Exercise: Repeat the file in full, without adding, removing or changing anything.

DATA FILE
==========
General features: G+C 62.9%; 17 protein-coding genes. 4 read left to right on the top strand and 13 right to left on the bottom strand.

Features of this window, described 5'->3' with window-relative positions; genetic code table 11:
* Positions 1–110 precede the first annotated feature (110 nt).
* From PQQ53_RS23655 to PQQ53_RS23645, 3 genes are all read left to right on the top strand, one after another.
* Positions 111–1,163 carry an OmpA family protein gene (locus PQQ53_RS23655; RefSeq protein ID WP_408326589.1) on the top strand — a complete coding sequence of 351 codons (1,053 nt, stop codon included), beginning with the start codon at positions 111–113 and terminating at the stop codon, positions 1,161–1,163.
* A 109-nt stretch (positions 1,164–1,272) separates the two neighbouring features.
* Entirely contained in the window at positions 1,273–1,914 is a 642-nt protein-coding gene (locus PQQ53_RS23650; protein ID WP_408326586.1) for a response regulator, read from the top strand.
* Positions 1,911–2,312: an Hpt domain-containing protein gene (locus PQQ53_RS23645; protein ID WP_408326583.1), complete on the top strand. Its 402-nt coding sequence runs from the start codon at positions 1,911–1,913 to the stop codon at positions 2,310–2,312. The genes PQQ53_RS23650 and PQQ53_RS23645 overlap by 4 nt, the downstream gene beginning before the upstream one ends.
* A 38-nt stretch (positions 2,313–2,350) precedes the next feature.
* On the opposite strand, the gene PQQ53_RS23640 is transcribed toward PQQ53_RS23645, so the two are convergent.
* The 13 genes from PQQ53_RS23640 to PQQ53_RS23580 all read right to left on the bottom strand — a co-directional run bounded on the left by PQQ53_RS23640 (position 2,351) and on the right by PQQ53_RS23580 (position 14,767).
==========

General features: G+C 62.9%; 17 protein-coding genes. 4 read left to right on the top strand and 13 right to left on the bottom strand.

Features of this window, described 5'->3' with window-relative positions; genetic code table 11:
* Positions 1–110 precede the first annotated feature (110 nt).
* From PQQ53_RS23655 to PQQ53_RS23645, 3 genes are all read left to right on the top strand, one after another.
* Positions 111–1,163 carry an OmpA family protein gene (locus PQQ53_RS23655; RefSeq protein ID WP_408326589.1) on the top strand — a complete coding sequence of 351 codons (1,053 nt, stop codon included), beginning with the start codon at positions 111–113 and terminating at the stop codon, positions 1,161–1,163.
* A 109-nt stretch (positions 1,164–1,272) separates the two neighbouring features.
* Entirely contained in the window at positions 1,273–1,914 is a 642-nt protein-coding gene (locus PQQ53_RS23650; protein ID WP_408326586.1) for a response regulator, read from the top strand.
* Positions 1,911–2,312: an Hpt domain-containing protein gene (locus PQQ53_RS23645; protein ID WP_408326583.1), complete on the top strand. Its 402-nt coding sequence runs from the start codon at positions 1,911–1,913 to the stop codon at positions 2,310–2,312. The genes PQQ53_RS23650 and PQQ53_RS23645 overlap by 4 nt, the downstream gene beginning before the upstream one ends.
* A 38-nt stretch (positions 2,313–2,350) precedes the next feature.
* On the opposite strand, the gene PQQ53_RS23640 is transcribed toward PQQ53_RS23645, so the two are convergent.
* The 13 genes from PQQ53_RS23640 to PQQ53_RS23580 all read right to left on the bottom strand — a co-directional run bounded on the left by PQQ53_RS23640 (position 2,351) and on the right by PQQ53_RS23580 (position 14,767).